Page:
Terms: Fall 2014
Instructors: Norin, Sergey (Fall)
Prerequisite: Enrolment in a math related program or permission of the instructor. Requires departmental approval.
Prerequisite: Enrolment in a math related program or permission of the instructor.

MATH 407 Dynamic Programming (3 credits)
Overview
Mathematics & Statistics (Sci) : Sequential decision problems, resource allocation, transportation problems, equipment replacement, integer programming, network analysis, inventory systems, project scheduling, queuing theory calculus of variations, markovian decision processes, stochastic path problems, reliability, discrete and continuous control processes.
Terms: This course is not scheduled for the 20142015 academic year.
Instructors: There are no professors associated with this course for the 20142015 academic year.

MATH 410 Majors Project (3 credits)
Overview
Mathematics & Statistics (Sci) : A supervised project.
Terms: Fall 2014, Winter 2015, Summer 2015
Instructors: Kelome, Djivede; Kamran, Niky (Fall) Kelome, Djivede; Nave, JeanChristophe; Stephens, David (Winter) Kelome, Djivede; Stephens, David (Summer)
Prerequisite: Students must have 21 completed credits of the required mathematics courses in their program, including all required 200 level mathematics courses.
Requires departmental approval.

MATH 417 Mathematical Programming (3 credits)
Overview
Mathematics & Statistics (Sci) : An introductory course in optimization by linear algebra, and calculus methods. Linear programming (convex polyhedra, simplex method, duality, multicriteria problems), integer programming, and some topics in nonlinear programming (convex functions, optimality conditions, numerical methods). Representative applications to various disciplines.
Terms: Fall 2014
Instructors: Bousquet, Nicolas (Fall)

MATH 423 Regression and Analysis of Variance (3 credits)
Overview
Mathematics & Statistics (Sci) : Leastsquares estimators and their properties. Analysis of variance. Linear models with general covariance. Multivariate normal and chisquared distributions; quadratic forms. General linear hypothesis: Ftest and ttest. Prediction and confidence intervals. Transformations and residual plot. Balanced designs.
Terms: Fall 2014
Instructors: Stephens, David (Fall)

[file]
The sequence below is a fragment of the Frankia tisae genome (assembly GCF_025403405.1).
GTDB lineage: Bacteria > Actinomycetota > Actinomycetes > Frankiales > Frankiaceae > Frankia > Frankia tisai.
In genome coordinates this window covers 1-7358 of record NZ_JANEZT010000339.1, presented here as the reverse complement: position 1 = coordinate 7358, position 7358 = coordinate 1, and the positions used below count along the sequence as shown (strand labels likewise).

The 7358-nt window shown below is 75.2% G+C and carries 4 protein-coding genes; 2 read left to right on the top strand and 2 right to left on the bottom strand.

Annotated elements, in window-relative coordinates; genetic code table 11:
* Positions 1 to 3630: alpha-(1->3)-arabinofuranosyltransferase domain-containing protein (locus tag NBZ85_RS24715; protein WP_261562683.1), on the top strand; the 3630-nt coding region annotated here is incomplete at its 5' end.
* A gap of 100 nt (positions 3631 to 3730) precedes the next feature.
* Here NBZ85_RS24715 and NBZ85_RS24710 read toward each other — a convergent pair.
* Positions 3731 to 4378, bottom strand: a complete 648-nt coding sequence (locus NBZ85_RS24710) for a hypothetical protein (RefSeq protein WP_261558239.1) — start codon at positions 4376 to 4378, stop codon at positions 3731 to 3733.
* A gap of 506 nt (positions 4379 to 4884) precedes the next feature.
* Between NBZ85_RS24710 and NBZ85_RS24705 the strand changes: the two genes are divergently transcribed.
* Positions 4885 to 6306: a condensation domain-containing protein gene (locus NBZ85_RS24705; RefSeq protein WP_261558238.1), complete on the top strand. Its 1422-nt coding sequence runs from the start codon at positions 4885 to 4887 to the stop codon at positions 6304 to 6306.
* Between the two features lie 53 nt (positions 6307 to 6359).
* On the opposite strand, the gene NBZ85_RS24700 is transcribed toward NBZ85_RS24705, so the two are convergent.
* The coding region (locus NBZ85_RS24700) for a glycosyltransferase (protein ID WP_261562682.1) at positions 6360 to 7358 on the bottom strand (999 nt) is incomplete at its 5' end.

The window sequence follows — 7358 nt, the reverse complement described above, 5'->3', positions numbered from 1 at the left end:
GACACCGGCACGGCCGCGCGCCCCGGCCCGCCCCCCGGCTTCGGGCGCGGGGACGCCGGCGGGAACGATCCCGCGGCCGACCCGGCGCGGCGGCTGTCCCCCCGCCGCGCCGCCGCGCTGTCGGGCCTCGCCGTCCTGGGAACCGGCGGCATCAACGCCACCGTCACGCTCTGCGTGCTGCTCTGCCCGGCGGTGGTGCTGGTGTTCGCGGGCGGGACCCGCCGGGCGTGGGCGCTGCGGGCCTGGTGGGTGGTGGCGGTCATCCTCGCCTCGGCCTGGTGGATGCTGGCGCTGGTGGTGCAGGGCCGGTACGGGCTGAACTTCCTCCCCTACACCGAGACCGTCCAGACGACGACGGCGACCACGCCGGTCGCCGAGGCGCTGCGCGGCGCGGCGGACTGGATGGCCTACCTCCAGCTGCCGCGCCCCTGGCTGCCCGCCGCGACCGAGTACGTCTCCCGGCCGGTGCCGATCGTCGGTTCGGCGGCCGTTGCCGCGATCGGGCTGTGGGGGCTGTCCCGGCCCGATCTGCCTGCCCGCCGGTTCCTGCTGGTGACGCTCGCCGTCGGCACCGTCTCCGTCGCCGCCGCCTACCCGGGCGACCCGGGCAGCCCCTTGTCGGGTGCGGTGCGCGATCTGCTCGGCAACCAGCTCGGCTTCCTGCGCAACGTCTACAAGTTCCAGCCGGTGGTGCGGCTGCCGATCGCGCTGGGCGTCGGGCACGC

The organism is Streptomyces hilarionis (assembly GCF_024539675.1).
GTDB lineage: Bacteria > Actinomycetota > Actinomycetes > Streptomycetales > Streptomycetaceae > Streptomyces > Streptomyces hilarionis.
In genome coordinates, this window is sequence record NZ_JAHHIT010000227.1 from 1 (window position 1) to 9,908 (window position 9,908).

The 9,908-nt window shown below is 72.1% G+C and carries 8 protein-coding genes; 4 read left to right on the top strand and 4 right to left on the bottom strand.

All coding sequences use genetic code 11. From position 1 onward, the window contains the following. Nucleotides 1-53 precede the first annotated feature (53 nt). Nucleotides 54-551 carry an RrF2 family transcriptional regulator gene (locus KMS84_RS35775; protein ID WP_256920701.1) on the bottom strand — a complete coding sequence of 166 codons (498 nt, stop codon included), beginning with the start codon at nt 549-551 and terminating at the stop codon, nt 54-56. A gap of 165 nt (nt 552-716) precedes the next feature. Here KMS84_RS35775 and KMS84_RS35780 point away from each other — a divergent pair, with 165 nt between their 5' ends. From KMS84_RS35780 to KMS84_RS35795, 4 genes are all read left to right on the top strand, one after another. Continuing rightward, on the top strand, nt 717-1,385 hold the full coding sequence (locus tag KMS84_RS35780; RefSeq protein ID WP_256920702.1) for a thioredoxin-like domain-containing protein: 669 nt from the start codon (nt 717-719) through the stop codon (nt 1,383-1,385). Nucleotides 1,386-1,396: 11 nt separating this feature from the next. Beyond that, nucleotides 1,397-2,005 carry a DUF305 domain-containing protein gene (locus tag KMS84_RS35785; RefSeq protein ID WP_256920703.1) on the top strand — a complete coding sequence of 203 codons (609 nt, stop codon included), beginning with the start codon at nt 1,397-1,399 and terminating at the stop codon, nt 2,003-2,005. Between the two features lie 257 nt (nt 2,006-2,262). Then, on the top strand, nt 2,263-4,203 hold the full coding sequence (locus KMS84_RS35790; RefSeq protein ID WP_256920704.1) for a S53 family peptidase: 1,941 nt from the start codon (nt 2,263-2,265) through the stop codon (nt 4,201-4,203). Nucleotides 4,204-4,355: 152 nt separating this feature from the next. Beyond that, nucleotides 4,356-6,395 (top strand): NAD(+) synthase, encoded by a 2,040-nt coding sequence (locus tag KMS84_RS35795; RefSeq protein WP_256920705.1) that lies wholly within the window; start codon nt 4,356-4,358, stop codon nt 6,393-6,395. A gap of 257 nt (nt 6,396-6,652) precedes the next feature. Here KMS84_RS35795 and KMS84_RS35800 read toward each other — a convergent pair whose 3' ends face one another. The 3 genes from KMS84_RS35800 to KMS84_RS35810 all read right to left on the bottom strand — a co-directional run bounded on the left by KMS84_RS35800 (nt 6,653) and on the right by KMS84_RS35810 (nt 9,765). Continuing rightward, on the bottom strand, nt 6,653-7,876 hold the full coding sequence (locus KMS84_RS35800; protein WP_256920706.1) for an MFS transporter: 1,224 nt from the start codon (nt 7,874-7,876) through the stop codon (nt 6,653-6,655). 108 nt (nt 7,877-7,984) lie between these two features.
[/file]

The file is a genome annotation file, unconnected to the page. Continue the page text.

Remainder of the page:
MATH 430 Mathematical Finance (3 credits)
Overview
Mathematics & Statistics (Sci) : Introduction to concepts of price and hedge derivative securities. The following concepts will be studied in both concrete and continuous time: filtrations, martingales, the change of measure technique, hedging, pricing, absence of arbitrage opportunities and the Fundamental Theorem of Asset Pricing.
Terms: Winter 2015
Instructors: Lamontagne, Francois (Winter)

MATH 447 Introduction to Stochastic Processes (3 credits)
Overview
Mathematics & Statistics (Sci) : Conditional probability and conditional expectation, generating functions. Branching processes and random walk. Markov chains, transition matrices, classification of states, ergodic theorem, examples. Birth and death processes, queueing theory.
Terms: Winter 2015
Instructors: Wolfson, David B (Winter)

MATH 523 Generalized Linear Models (4 credits)
Overview
Mathematics & Statistics (Sci) : Modern discrete data analysis. Exponential families, orthogonality, link functions. Inference and model selection using analysis of deviance. Shrinkage (Bayesian, frequentist viewpoints). Smoothing. Residuals. Quasilikelihood. Contingency tables: logistic regression, loglinear models. Censored data. Applications to current problems in medicine, biological and physical sciences. R software.
Terms: Winter 2015
Instructors: Steele, Russell (Winter)

MATH 525 Sampling Theory and Applications (4 credits)
Overview
Mathematics & Statistics (Sci) : Simple random sampling, domains, ratio and regression estimators, superpopulation models, stratified sampling, optimal stratification, cluster sampling, sampling with unequal probabilities, multistage sampling, complex surveys, nonresponse.
Terms: This course is not scheduled for the 20142015 academic year.
Instructors: There are no professors associated with this course for the 20142015 academic year.
In consultation with an adviser, 3 of the 12 credits may be selected from other MATH courses or related disciplines.
Electives (21 credits)
21 credits of electives, of which at least 18 credits must be Science Electives chosen in consultation with the Science Adviser.
The electives must be chosen in such a way that the credit counts needed for graduation are satisfied.